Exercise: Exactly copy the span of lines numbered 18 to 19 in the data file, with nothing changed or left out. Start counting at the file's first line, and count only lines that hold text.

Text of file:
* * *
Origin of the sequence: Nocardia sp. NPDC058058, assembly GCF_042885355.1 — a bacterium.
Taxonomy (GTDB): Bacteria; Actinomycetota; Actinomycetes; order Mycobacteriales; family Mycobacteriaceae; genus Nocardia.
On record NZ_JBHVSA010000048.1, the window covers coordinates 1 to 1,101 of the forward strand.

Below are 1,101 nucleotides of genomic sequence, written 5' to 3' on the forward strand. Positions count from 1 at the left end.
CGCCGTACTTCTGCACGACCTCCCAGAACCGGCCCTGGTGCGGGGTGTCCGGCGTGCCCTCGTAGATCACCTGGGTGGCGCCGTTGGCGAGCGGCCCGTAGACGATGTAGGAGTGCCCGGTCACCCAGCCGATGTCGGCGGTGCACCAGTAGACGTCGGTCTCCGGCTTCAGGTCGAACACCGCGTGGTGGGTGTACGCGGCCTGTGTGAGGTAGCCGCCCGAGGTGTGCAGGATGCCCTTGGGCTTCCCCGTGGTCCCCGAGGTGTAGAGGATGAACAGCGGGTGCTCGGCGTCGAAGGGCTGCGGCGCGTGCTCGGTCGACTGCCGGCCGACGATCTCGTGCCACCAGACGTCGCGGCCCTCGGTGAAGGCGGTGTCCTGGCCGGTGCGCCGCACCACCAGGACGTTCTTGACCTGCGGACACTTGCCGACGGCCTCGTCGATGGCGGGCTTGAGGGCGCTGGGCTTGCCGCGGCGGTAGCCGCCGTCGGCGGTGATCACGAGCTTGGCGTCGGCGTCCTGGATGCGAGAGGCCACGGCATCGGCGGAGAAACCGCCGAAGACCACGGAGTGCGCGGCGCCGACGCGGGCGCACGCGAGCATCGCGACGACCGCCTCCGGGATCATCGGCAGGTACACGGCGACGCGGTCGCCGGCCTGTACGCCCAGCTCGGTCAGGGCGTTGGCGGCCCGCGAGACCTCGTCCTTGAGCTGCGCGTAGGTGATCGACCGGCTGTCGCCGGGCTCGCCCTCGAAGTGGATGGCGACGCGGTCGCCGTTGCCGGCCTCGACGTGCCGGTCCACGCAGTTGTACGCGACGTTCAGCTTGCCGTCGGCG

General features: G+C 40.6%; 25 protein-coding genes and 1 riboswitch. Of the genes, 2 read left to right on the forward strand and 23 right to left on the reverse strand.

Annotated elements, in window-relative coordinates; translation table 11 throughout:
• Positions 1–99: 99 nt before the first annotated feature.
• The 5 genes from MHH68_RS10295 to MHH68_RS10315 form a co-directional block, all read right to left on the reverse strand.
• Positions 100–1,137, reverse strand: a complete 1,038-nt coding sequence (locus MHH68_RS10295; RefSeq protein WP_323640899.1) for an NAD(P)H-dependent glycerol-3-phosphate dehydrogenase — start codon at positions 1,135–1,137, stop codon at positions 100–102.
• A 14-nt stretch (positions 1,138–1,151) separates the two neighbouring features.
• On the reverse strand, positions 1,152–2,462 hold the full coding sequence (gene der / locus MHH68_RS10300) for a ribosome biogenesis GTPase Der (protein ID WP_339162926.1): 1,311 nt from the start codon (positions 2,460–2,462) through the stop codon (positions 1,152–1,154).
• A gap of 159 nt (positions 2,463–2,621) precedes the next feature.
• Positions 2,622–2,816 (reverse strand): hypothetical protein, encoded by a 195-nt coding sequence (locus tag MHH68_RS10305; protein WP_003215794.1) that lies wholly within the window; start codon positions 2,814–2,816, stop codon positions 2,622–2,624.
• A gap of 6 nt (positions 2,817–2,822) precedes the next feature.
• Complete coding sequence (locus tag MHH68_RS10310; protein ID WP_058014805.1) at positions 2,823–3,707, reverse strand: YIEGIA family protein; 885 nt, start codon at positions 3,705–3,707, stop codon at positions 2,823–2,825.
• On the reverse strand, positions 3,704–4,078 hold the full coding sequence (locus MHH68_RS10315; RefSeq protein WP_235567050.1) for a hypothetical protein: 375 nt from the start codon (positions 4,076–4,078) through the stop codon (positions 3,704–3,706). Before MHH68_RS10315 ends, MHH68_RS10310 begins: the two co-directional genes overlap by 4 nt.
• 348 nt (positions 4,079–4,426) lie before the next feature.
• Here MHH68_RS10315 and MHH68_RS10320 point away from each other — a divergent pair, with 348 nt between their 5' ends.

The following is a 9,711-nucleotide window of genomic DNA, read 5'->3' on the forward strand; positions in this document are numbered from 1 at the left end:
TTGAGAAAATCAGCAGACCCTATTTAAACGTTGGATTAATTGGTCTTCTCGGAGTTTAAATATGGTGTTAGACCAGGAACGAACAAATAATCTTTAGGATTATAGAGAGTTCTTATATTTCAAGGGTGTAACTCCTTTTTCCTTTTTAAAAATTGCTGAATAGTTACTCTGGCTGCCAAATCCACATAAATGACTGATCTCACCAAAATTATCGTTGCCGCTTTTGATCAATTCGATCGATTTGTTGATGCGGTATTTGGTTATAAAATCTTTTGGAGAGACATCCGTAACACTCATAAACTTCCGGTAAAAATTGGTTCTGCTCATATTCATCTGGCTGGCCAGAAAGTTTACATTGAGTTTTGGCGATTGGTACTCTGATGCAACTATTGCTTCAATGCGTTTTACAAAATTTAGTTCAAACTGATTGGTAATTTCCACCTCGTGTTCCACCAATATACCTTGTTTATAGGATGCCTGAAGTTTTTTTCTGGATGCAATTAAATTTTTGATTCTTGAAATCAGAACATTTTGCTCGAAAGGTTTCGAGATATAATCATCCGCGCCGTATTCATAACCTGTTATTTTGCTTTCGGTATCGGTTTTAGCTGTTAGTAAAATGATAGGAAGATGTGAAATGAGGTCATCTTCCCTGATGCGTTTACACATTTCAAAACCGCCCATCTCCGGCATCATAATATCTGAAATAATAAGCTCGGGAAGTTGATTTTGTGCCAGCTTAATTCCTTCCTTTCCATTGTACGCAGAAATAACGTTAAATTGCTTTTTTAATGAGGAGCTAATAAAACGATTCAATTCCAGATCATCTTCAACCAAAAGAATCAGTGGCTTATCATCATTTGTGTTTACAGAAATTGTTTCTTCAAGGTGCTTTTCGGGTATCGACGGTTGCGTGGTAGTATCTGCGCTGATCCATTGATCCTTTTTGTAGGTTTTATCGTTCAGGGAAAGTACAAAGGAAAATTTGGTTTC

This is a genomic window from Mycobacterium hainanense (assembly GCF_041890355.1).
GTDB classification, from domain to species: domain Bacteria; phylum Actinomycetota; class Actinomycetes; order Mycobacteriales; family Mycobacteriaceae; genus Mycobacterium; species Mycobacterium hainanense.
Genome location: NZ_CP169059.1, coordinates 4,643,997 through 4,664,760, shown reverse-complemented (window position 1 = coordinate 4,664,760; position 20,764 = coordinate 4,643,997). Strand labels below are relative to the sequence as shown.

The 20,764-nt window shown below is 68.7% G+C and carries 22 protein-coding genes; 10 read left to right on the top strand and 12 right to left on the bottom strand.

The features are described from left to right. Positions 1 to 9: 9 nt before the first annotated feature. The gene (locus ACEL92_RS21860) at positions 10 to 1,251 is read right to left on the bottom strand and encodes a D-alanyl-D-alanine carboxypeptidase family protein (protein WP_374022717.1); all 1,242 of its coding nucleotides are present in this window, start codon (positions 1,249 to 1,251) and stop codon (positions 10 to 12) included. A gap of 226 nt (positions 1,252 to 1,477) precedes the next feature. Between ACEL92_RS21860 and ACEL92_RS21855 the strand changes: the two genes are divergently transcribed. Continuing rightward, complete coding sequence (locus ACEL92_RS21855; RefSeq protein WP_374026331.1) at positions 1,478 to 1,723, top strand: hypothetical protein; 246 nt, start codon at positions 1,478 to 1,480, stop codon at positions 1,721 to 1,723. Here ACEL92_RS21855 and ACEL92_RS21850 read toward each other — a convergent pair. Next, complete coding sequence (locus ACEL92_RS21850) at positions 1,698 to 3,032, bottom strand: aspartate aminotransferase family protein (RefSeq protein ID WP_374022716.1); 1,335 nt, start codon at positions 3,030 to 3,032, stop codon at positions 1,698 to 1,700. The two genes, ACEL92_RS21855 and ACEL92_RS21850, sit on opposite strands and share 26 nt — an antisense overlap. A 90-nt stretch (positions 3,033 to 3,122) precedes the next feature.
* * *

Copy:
• 348 nt (positions 4,079–4,426) lie before the next feature.
• Here MHH68_RS10315 and MHH68_RS10320 point away from each other — a divergent pair, with 348 nt between their 5' ends.